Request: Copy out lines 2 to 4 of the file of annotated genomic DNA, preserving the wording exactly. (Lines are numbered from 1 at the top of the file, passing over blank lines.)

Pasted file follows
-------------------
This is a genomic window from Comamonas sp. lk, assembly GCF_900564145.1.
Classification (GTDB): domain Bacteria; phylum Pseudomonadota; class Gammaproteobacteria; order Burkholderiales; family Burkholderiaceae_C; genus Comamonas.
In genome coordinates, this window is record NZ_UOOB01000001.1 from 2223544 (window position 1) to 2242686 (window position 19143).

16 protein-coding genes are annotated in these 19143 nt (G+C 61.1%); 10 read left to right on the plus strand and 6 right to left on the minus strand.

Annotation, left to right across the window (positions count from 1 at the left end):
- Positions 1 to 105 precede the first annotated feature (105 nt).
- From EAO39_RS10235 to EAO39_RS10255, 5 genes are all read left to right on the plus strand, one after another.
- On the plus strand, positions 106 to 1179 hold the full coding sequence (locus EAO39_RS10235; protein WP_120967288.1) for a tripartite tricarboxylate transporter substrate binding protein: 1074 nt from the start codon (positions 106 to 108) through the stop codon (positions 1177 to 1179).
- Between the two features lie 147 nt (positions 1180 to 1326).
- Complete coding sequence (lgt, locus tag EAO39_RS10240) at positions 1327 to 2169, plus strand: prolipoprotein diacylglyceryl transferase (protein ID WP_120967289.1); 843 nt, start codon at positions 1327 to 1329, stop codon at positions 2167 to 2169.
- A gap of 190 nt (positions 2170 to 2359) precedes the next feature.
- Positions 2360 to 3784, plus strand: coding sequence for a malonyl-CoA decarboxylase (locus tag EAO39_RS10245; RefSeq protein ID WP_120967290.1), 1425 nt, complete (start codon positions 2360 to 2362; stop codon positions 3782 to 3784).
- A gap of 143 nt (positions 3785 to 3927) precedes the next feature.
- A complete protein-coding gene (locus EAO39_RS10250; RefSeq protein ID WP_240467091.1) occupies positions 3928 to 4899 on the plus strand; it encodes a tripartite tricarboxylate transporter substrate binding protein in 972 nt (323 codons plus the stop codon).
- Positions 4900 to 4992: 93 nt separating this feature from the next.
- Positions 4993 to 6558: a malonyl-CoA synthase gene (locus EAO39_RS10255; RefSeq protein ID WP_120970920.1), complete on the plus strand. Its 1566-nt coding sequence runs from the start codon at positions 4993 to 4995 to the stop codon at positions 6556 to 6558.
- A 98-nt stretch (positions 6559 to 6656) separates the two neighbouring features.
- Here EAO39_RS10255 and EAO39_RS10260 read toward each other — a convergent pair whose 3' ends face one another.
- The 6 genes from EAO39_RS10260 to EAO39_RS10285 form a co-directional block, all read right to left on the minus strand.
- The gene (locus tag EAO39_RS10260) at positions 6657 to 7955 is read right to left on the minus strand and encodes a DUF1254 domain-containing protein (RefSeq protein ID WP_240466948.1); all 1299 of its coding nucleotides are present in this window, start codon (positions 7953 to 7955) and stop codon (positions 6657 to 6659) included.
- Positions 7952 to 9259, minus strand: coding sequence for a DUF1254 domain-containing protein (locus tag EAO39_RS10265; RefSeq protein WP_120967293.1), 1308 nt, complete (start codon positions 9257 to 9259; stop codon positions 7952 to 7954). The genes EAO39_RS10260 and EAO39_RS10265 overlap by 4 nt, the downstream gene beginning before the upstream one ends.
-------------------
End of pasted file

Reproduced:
Classification (GTDB): domain Bacteria; phylum Pseudomonadota; class Gammaproteobacteria; order Burkholderiales; family Burkholderiaceae_C; genus Comamonas.
In genome coordinates, this window is record NZ_UOOB01000001.1 from 2223544 (window position 1) to 2242686 (window position 19143).

16 protein-coding genes are annotated in these 19143 nt (G+C 61.1%); 10 read left to right on the plus strand and 6 right to left on the minus strand.